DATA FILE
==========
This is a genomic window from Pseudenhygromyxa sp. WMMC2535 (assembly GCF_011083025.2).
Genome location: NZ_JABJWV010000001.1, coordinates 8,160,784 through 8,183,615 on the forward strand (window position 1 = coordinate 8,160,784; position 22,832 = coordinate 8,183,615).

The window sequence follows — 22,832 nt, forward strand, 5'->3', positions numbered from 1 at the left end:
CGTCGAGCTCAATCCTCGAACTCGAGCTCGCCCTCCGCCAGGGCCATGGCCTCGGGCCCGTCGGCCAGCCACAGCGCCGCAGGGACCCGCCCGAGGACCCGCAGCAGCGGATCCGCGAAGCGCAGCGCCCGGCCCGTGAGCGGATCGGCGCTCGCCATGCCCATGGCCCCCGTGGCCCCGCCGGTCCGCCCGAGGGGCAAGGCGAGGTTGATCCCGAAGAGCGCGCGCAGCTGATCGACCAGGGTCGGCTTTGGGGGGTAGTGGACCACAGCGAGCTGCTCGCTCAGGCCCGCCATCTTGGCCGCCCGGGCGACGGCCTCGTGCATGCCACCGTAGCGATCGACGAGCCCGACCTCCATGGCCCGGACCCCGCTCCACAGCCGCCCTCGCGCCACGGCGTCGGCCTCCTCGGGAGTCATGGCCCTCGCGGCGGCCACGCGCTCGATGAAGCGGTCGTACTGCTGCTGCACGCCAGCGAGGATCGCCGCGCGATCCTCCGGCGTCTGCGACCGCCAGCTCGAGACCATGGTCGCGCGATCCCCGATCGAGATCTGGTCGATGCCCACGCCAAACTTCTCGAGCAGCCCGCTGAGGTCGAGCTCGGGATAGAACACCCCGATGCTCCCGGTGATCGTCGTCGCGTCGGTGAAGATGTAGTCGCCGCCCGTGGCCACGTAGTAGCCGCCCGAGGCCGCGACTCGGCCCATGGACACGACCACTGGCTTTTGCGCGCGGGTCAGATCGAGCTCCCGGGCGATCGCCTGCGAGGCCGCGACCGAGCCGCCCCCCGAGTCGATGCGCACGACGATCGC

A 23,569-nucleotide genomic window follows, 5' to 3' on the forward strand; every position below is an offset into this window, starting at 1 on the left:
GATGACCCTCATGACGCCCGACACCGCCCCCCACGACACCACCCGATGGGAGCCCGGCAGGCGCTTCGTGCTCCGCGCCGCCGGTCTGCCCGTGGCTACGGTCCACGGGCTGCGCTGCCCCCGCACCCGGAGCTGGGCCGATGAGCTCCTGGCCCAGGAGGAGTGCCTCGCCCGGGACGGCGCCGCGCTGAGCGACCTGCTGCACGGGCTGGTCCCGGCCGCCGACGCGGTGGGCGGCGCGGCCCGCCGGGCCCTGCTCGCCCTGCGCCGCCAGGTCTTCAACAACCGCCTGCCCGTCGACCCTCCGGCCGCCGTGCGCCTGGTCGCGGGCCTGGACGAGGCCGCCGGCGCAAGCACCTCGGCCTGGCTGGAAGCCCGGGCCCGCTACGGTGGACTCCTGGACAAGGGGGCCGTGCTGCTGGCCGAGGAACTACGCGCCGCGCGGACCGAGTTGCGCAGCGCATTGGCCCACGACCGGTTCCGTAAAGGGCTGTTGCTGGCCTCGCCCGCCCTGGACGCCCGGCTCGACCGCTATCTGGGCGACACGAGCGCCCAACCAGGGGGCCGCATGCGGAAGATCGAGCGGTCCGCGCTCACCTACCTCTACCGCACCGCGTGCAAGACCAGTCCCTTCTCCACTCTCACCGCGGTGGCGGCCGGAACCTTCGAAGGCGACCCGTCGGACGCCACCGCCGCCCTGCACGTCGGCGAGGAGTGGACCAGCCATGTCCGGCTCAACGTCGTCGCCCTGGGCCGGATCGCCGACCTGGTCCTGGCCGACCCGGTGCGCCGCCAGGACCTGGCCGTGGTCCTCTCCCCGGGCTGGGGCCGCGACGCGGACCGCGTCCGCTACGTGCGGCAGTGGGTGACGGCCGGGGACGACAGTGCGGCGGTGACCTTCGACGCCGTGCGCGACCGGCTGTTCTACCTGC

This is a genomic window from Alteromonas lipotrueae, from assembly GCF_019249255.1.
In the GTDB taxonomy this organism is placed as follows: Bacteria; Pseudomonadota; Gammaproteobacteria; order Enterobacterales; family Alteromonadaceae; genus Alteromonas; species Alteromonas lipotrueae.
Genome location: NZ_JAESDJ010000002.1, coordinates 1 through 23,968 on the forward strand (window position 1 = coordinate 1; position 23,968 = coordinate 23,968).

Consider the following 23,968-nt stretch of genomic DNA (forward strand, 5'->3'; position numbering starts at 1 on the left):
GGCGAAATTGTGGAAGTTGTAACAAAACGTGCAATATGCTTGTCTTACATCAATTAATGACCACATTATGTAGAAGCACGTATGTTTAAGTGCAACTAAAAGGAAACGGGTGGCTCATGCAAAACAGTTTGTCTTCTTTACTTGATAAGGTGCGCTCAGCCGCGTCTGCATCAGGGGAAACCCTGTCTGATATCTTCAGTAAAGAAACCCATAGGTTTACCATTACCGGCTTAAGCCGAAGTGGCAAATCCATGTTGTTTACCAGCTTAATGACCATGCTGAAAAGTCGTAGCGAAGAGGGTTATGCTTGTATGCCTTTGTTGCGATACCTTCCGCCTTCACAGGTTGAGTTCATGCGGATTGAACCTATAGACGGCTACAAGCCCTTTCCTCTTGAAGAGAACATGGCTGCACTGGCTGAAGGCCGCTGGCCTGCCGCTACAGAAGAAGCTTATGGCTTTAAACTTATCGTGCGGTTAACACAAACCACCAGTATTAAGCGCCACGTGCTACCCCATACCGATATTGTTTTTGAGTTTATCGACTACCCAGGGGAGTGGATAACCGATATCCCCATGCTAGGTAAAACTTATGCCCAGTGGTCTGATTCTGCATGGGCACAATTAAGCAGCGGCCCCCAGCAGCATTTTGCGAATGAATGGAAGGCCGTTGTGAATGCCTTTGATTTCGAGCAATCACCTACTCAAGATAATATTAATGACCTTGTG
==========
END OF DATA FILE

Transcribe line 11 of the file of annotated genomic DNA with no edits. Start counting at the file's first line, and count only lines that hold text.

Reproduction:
GGCGAAATTGTGGAAGTTGTAACAAAACGTGCAATATGCTTGTCTTACATCAATTAATGACCACATTATGTAGAAGCACGTATGTTTAAGTGCAACTAAAAGGAAACGGGTGGCTCATGCAAAACAGTTTGTCTTCTTTACTTGATAAGGTGCGCTCAGCCGCGTCTGCATCAGGGGAAACCCTGTCTGATATCTTCAGTAAAGAAACCCATAGGTTTACCATTACCGGCTTAAGCCGAAGTGGCAAATCCATGTTGTTTACCAGCTTAATGACCATGCTGAAAAGTCGTAGCGAAGAGGGTTATGCTTGTATGCCTTTGTTGCGATACCTTCCGCCTTCACAGGTTGAGTTCATGCGGATTGAACCTATAGACGGCTACAAGCCCTTTCCTCTTGAAGAGAACATGGCTGCACTGGCTGAAGGCCGCTGGCCTGCCGCTACAGAAGAAGCTTATGGCTTTAAACTTATCGTGCGGTTAACACAAACCACCAGTATTAAGCGCCACGTGCTACCCCATACCGATATTGTTTTTGAGTTTATCGACTACCCAGGGGAGTGGATAACCGATATCCCCATGCTAGGTAAAACTTATGCCCAGTGGTCTGATTCTGCATGGGCACAATTAAGCAGCGGCCCCCAGCAGCATTTTGCGAATGAATGGAAGGCCGTTGTGAATGCCTTTGATTTCGAGCAATCACCTACTCAAGATAATATTAATGACCTTGTG